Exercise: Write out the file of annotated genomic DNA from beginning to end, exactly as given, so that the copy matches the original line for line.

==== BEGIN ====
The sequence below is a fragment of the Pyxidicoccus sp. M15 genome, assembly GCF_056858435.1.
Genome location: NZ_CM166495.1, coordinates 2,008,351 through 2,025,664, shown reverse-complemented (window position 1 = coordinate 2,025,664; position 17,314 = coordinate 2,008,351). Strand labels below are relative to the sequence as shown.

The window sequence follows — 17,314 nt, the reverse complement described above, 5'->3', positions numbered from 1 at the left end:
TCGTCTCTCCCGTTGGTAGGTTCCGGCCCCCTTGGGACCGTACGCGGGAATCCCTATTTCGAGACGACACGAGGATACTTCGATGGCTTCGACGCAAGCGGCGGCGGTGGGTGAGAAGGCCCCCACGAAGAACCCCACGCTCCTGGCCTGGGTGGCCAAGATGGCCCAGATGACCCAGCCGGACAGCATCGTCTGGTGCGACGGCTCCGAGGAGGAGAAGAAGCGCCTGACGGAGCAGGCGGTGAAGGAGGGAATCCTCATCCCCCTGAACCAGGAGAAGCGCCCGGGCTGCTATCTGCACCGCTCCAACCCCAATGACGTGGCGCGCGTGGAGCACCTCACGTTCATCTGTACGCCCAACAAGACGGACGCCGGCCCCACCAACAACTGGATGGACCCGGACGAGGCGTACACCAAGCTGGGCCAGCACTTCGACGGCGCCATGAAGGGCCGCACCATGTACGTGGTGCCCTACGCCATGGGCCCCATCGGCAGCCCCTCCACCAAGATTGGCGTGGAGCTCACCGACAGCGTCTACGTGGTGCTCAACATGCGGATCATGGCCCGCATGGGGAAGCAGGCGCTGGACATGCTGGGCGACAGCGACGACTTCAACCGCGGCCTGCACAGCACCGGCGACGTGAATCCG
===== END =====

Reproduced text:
The sequence below is a fragment of the Pyxidicoccus sp. M15 genome, assembly GCF_056858435.1.
Genome location: NZ_CM166495.1, coordinates 2,008,351 through 2,025,664, shown reverse-complemented (window position 1 = coordinate 2,025,664; position 17,314 = coordinate 2,008,351). Strand labels below are relative to the sequence as shown.

The window sequence follows — 17,314 nt, the reverse complement described above, 5'->3', positions numbered from 1 at the left end:
TCGTCTCTCCCGTTGGTAGGTTCCGGCCCCCTTGGGACCGTACGCGGGAATCCCTATTTCGAGACGACACGAGGATACTTCGATGGCTTCGACGCAAGCGGCGGCGGTGGGTGAGAAGGCCCCCACGAAGAACCCCACGCTCCTGGCCTGGGTGGCCAAGATGGCCCAGATGACCCAGCCGGACAGCATCGTCTGGTGCGACGGCTCCGAGGAGGAGAAGAAGCGCCTGACGGAGCAGGCGGTGAAGGAGGGAATCCTCATCCCCCTGAACCAGGAGAAGCGCCCGGGCTGCTATCTGCACCGCTCCAACCCCAATGACGTGGCGCGCGTGGAGCACCTCACGTTCATCTGTACGCCCAACAAGACGGACGCCGGCCCCACCAACAACTGGATGGACCCGGACGAGGCGTACACCAAGCTGGGCCAGCACTTCGACGGCGCCATGAAGGGCCGCACCATGTACGTGGTGCCCTACGCCATGGGCCCCATCGGCAGCCCCTCCACCAAGATTGGCGTGGAGCTCACCGACAGCGTCTACGTGGTGCTCAACATGCGGATCATGGCCCGCATGGGGAAGCAGGCGCTGGACATGCTGGGCGACAGCGACGACTTCAACCGCGGCCTGCACAGCACCGGCGACGTGAATCCG